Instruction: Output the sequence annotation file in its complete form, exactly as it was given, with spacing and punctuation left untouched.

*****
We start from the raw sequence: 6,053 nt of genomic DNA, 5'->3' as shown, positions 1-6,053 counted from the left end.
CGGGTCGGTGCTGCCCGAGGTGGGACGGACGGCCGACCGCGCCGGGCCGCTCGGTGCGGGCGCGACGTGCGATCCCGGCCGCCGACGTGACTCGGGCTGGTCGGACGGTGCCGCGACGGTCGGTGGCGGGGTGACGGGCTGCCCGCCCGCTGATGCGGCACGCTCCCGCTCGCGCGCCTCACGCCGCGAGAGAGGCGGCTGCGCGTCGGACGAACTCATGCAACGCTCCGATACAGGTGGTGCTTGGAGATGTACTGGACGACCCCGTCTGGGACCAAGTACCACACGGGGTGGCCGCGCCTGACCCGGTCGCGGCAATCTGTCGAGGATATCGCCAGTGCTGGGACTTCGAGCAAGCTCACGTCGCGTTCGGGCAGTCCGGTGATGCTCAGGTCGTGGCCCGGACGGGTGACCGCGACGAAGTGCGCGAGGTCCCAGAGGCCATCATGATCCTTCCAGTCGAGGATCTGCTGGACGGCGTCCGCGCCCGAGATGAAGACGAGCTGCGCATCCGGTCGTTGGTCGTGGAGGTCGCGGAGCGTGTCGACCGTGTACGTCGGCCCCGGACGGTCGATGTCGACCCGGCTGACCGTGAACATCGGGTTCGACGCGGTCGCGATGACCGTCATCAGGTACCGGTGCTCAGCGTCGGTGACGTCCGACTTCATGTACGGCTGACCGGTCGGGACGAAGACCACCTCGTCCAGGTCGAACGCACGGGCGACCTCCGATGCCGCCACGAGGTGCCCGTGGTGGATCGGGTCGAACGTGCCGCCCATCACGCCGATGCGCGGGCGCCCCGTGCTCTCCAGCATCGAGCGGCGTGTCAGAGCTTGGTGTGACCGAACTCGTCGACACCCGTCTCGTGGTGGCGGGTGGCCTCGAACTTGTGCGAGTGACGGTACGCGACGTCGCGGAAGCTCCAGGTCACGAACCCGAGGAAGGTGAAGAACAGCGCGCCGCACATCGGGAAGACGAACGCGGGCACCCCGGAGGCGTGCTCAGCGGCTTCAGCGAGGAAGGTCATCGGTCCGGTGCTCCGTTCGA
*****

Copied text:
We start from the raw sequence: 6,053 nt of genomic DNA, 5'->3' as shown, positions 1-6,053 counted from the left end.
CGGGTCGGTGCTGCCCGAGGTGGGACGGACGGCCGACCGCGCCGGGCCGCTCGGTGCGGGCGCGACGTGCGATCCCGGCCGCCGACGTGACTCGGGCTGGTCGGACGGTGCCGCGACGGTCGGTGGCGGGGTGACGGGCTGCCCGCCCGCTGATGCGGCACGCTCCCGCTCGCGCGCCTCACGCCGCGAGAGAGGCGGCTGCGCGTCGGACGAACTCATGCAACGCTCCGATACAGGTGGTGCTTGGAGATGTACTGGACGACCCCGTCTGGGACCAAGTACCACACGGGGTGGCCGCGCCTGACCCGGTCGCGGCAATCTGTCGAGGATATCGCCAGTGCTGGGACTTCGAGCAAGCTCACGTCGCGTTCGGGCAGTCCGGTGATGCTCAGGTCGTGGCCCGGACGGGTGACCGCGACGAAGTGCGCGAGGTCCCAGAGGCCATCATGATCCTTCCAGTCGAGGATCTGCTGGACGGCGTCCGCGCCCGAGATGAAGACGAGCTGCGCATCCGGTCGTTGGTCGTGGAGGTCGCGGAGCGTGTCGACCGTGTACGTCGGCCCCGGACGGTCGATGTCGACCCGGCTGACCGTGAACATCGGGTTCGACGCGGTCGCGATGACCGTCATCAGGTACCGGTGCTCAGCGTCGGTGACGTCCGACTTCATGTACGGCTGACCGGTCGGGACGAAGACCACCTCGTCCAGGTCGAACGCACGGGCGACCTCCGATGCCGCCACGAGGTGCCCGTGGTGGATCGGGTCGAACGTGCCGCCCATCACGCCGATGCGCGGGCGCCCCGTGCTCTCCAGCATCGAGCGGCGTGTCAGAGCTTGGTGTGACCGAACTCGTCGACACCCGTCTCGTGGTGGCGGGTGGCCTCGAACTTGTGCGAGTGACGGTACGCGACGTCGCGGAAGCTCCAGGTCACGAACCCGAGGAAGGTGAAGAACAGCGCGCCGCACATCGGGAAGACGAACGCGGGCACCCCGGAGGCGTGCTCAGCGGCTTCAGCGAGGAAGGTCATCGGTCCGGTGCTCCGTTCGA